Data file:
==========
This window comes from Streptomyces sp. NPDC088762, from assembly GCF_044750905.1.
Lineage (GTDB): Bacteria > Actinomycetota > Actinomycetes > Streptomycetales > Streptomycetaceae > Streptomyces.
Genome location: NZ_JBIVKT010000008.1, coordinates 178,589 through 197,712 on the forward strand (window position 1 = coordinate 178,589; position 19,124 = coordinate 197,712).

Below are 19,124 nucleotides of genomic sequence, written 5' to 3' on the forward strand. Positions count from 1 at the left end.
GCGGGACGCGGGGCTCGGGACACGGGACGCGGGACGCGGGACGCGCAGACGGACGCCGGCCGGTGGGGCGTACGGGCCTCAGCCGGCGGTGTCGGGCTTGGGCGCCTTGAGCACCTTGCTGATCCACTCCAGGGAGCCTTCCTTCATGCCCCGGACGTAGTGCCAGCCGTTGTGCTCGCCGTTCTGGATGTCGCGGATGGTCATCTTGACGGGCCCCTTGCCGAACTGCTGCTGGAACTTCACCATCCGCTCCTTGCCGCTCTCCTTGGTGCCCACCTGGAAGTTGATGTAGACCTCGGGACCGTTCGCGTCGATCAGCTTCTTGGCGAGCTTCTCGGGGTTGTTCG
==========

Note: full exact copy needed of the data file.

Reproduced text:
This window comes from Streptomyces sp. NPDC088762, from assembly GCF_044750905.1.
Lineage (GTDB): Bacteria > Actinomycetota > Actinomycetes > Streptomycetales > Streptomycetaceae > Streptomyces.
Genome location: NZ_JBIVKT010000008.1, coordinates 178,589 through 197,712 on the forward strand (window position 1 = coordinate 178,589; position 19,124 = coordinate 197,712).

Below are 19,124 nucleotides of genomic sequence, written 5' to 3' on the forward strand. Positions count from 1 at the left end.
GCGGGACGCGGGGCTCGGGACACGGGACGCGGGACGCGGGACGCGCAGACGGACGCCGGCCGGTGGGGCGTACGGGCCTCAGCCGGCGGTGTCGGGCTTGGGCGCCTTGAGCACCTTGCTGATCCACTCCAGGGAGCCTTCCTTCATGCCCCGGACGTAGTGCCAGCCGTTGTGCTCGCCGTTCTGGATGTCGCGGATGGTCATCTTGACGGGCCCCTTGCCGAACTGCTGCTGGAACTTCACCATCCGCTCCTTGCCGCTCTCCTTGGTGCCCACCTGGAAGTTGATGTAGACCTCGGGACCGTTCGCGTCGATCAGCTTCTTGGCGAGCTTCTCGGGGTTGTTCG